Republican Party of Iowa's Official Presidential Straw Poll
Ames, IA   August 14, 1999
Copyright 1999 Eric M. Appleman/Democracy in Action.  All rights reserved.

  "...just as 20 years ago my first job was to restore respect to the office of the governor, my first job as president of the United States will be to restore respect to the office of president of the United States."         [transcript]


The Tent Scene

The Alexander campaign organized 36 buses which made approximately 90 stops to bring supporters to Ames.  The earliest pickup was at 7:00 a.m and the latest return was 1:30 a.m the next morning.  3,100 plates of food were served at the Taste of Tennessee pre-event: ribs, barbecued pork sandwiches, beans and cole slaw provided by Mustard's ("The Best Ribs on the Planet").  The Taste of Tennessee stage program started shortly after 1 p.m. and included the Southeast Polk Gold and Silver pom-pom squads, master of ceremonies "The Iowa Boy" Chuck Offenburger, former Gov. Terry Branstad, Miss Iowa Jaclyn Solinger, a "Best of Iowa" chorus directed by Weston Noble, coach Johnny Majors, Sen. Fred Thompson, Sen. Howard Baker, and singer Crystal Gayle.  The program wrapped up with all the celebrities on stage singing "God Bless America" as Alexander played piano. 
By summer 1999 the Ames Straw Poll came to assume more significance to the Alexander campaign than perhaps any of the other Republican contenders.  Lagging in the polls and in fundraising, Alexander put almost all his emphasis on Iowa. 

Alexander had done credibly in the 1995 Ames Straw Poll, finishing fourth behind Dole, Gramm and Buchanan with 1156 votes (10.9%).  In the Feb. 1996 Iowa caucuses, Alexander finished third with 17,003 votes (17.6%).  After the 1996 campaign he did not let up.  Alexander's 1997 signings of Brian Kennedy, a former chair of the Iowa GOP, and Iowa Gov. Terry Branstad to his Campaign for a New American Century political action committee were early indicators that he would mount a serious challenge in Iowa.  Alexander spent 36 days in the state from Jan. 20, 1997 to the end of 1998 and another 15 days in the period from Jan. 1, 1999 to June 30, 1999. 

On June 8, 1999 the campaign announced leadership in all of Iowa's 99 counties.  On July 7, 1999 Alexander launched his "Homecoming '99" bus tour; in an RV dubbed "Exceeding Expectations" he traveled to at least 60 counties in the six weeks leading up to the straw poll.  Starting at the end of July the campaign also spent about $100,000 of its limited funds to air a TV spot in Iowa.  "Auction"  used a humorous approach to raise the issue of big money attempting to buy the nomination, although it did not refer to any specific candidate.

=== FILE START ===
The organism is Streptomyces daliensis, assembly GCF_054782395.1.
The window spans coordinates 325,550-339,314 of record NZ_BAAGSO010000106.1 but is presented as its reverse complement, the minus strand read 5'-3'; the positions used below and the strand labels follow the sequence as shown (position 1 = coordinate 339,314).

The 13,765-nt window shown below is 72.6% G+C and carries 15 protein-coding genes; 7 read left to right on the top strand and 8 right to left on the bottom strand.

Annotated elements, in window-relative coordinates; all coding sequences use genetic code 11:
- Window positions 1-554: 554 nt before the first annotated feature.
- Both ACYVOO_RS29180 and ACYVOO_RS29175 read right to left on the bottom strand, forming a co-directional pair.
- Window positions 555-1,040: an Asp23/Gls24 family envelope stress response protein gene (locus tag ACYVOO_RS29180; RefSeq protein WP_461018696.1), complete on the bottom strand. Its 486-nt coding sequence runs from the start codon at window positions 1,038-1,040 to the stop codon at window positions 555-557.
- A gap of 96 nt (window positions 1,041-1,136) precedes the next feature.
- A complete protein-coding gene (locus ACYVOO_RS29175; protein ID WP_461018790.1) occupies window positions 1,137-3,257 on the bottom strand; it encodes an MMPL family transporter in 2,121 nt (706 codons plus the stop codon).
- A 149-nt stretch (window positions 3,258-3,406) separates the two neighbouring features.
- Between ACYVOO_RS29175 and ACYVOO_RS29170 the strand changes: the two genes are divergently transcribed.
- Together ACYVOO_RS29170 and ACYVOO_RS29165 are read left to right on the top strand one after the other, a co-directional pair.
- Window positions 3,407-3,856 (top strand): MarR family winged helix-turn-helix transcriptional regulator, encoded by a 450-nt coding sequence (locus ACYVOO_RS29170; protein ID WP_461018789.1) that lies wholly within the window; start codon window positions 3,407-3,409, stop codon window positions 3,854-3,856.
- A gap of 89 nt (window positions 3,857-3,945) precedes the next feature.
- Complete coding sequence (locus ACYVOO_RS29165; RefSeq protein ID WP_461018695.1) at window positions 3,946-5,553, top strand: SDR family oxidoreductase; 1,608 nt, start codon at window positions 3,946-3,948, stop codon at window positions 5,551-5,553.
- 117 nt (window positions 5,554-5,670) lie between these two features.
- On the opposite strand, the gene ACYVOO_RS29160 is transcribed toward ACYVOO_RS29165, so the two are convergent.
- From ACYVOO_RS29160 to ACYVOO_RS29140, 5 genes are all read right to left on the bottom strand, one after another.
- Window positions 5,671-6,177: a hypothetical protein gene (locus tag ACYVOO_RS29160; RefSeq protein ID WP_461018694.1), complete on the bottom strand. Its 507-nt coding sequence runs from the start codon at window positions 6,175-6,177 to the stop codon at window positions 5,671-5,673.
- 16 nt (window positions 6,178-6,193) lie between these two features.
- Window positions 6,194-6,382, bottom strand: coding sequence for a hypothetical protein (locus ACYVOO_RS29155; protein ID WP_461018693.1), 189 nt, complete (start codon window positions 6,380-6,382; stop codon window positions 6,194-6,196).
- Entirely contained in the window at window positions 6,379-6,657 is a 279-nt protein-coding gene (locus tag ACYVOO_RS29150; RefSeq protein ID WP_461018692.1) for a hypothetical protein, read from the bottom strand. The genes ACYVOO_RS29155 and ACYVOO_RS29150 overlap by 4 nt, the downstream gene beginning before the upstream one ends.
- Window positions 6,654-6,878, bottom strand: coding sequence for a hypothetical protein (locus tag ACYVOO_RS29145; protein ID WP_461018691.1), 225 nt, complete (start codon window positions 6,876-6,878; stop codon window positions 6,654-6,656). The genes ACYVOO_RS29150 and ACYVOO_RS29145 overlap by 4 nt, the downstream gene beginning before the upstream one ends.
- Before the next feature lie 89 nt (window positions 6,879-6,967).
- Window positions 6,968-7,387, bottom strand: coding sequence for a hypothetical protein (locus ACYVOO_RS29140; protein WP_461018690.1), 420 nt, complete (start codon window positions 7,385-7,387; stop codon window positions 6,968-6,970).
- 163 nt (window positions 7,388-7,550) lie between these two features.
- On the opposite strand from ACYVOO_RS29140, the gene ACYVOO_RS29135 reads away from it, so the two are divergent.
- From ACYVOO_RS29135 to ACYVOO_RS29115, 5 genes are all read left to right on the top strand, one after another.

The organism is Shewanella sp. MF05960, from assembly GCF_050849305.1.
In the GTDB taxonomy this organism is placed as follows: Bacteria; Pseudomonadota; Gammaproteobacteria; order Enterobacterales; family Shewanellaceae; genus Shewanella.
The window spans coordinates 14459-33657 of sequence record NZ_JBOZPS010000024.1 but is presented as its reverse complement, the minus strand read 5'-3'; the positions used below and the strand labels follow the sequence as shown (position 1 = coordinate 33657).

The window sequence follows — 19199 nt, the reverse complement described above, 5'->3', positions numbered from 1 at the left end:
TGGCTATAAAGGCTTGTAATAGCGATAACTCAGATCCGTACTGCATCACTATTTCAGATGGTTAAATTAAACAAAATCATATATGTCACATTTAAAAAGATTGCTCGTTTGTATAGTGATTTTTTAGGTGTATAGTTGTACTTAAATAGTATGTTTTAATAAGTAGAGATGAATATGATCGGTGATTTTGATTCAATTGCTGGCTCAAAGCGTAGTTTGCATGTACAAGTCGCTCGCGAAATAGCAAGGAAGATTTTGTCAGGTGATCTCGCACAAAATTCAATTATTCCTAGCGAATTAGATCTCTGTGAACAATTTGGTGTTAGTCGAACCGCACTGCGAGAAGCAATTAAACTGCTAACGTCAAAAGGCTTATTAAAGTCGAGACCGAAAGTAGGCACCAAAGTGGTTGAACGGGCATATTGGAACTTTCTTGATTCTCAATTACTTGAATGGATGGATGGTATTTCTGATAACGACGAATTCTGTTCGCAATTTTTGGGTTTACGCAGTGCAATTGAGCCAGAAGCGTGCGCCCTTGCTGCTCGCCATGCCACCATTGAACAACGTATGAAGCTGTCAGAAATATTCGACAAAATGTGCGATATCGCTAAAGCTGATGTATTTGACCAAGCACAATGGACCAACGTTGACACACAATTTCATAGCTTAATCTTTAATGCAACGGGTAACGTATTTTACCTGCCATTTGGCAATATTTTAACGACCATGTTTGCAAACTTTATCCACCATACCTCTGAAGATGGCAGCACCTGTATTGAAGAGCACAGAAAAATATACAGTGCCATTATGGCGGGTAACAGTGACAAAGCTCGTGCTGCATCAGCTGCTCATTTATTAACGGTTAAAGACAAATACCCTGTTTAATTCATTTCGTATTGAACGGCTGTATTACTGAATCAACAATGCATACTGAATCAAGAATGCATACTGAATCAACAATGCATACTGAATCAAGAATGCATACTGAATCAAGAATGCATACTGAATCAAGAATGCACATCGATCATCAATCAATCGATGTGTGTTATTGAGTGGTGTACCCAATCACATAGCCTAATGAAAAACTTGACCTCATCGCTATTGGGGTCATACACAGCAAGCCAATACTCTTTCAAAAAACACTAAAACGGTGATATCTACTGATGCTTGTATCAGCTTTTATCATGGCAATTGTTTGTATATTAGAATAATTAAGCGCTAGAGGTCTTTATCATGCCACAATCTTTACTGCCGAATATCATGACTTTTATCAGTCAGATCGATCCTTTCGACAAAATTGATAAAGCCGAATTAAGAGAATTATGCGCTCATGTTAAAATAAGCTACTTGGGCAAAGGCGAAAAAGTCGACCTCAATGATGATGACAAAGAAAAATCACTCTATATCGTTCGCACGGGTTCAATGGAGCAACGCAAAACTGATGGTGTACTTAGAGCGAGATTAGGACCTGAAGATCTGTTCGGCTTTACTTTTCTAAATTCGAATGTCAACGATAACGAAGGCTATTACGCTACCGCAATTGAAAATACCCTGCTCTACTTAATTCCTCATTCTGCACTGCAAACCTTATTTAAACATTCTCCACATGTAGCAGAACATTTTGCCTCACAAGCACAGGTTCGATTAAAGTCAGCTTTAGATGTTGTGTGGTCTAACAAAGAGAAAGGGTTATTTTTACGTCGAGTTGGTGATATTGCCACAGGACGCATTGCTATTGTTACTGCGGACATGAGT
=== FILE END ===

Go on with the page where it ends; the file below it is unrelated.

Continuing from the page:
(August 12, 1999) Lamar Alexander visited his Iowa campaign headquarters shortly before the straw poll.

Outcome: Sixth--1,428 Votes (6.0%)
In light of this extensive effort, Alexander's sixth place finish at Ames with 1,428 votes was not enough, and he quit the race on August 16. [transcript]

More Expectations
Here's how Alexander responded to questions on the straw poll posed by the New York Times' Richard Berke at the Republican Midwest Leadership Conference in Omaha, NE one week before the event in Ames.

My hope is that I will do so well that you'll write a front page story in the New York Times that will say, number one, Lamar Alexander yesterday looked like a man who could be president of the United States...he had an organization that could win the Iowa caucus in January.  That will be what I'd like to see come out of the straw poll.

QUESTION: Where would you have to place to do that?

Well I don't know--  There are two divisions in the straw poll.  There's the million-dollar-plus division and there's those of us who are spending less than $1million.  So Mr. Bush and Mr. Forbes are spending huge amounts of money.  Money talks; they ought to win. 

But what I hope to show is that I've got a caucus organization that can win in January, and if I do I hope that the media and Republicans around the country say, "Well Lamar Alexander ought to be a part of that contest because it looks like he can win the caucus in January."

QUESTION: Do you think the straw poll should be discontinued?

No I much prefer the straw poll to allowing $1,000 contributions to pick the president.  It's a choice right now between whether you're going to let the media report that because Mr. Bush has raised a lot of money, he's automatically president or have a straw poll that is not a perfect system and is heavily influenced by money, but it still has actual real human beings voting in it...